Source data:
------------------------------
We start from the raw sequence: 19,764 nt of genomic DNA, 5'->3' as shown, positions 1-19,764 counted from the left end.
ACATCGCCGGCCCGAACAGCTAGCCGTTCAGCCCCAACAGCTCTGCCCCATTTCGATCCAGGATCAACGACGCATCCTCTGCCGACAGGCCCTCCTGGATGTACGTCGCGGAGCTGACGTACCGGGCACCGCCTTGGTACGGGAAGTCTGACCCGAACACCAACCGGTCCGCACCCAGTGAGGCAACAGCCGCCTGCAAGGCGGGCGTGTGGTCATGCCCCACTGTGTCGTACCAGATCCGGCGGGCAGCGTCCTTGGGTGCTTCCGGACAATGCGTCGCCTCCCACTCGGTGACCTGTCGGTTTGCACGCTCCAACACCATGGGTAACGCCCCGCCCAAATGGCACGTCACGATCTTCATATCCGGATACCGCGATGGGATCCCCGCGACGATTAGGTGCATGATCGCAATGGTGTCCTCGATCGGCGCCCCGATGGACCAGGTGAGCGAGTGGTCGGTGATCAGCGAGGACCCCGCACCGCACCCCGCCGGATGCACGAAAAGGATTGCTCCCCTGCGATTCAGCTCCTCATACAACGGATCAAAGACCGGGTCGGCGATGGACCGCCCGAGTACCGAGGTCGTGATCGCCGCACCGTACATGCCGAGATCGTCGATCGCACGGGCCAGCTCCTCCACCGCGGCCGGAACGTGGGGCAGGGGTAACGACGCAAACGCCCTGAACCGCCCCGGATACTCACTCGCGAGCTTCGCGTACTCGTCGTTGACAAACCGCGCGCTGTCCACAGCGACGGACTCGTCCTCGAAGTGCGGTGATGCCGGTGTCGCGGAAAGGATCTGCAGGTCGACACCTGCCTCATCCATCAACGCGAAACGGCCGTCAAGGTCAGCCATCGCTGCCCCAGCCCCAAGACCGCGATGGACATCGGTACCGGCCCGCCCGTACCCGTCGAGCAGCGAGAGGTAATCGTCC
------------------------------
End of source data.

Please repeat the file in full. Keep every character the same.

We start from the raw sequence: 19,764 nt of genomic DNA, 5'->3' as shown, positions 1-19,764 counted from the left end.
ACATCGCCGGCCCGAACAGCTAGCCGTTCAGCCCCAACAGCTCTGCCCCATTTCGATCCAGGATCAACGACGCATCCTCTGCCGACAGGCCCTCCTGGATGTACGTCGCGGAGCTGACGTACCGGGCACCGCCTTGGTACGGGAAGTCTGACCCGAACACCAACCGGTCCGCACCCAGTGAGGCAACAGCCGCCTGCAAGGCGGGCGTGTGGTCATGCCCCACTGTGTCGTACCAGATCCGGCGGGCAGCGTCCTTGGGTGCTTCCGGACAATGCGTCGCCTCCCACTCGGTGACCTGTCGGTTTGCACGCTCCAACACCATGGGTAACGCCCCGCCCAAATGGCACGTCACGATCTTCATATCCGGATACCGCGATGGGATCCCCGCGACGATTAGGTGCATGATCGCAATGGTGTCCTCGATCGGCGCCCCGATGGACCAGGTGAGCGAGTGGTCGGTGATCAGCGAGGACCCCGCACCGCACCCCGCCGGATGCACGAAAAGGATTGCTCCCCTGCGATTCAGCTCCTCATACAACGGATCAAAGACCGGGTCGGCGATGGACCGCCCGAGTACCGAGGTCGTGATCGCCGCACCGTACATGCCGAGATCGTCGATCGCACGGGCCAGCTCCTCCACCGCGGCCGGAACGTGGGGCAGGGGTAACGACGCAAACGCCCTGAACCGCCCCGGATACTCACTCGCGAGCTTCGCGTACTCGTCGTTGACAAACCGCGCGCTGTCCACAGCGACGGACTCGTCCTCGAAGTGCGGTGATGCCGGTGTCGCGGAAAGGATCTGCAGGTCGACACCTGCCTCATCCATCAACGCGAAACGGCCGTCAAGGTCAGCCATCGCTGCCCCAGCCCCAAGACCGCGATGGACATCGGTACCGGCCCGCCCGTACCCGTCGAGCAGCGAGAGGTAATCGTCC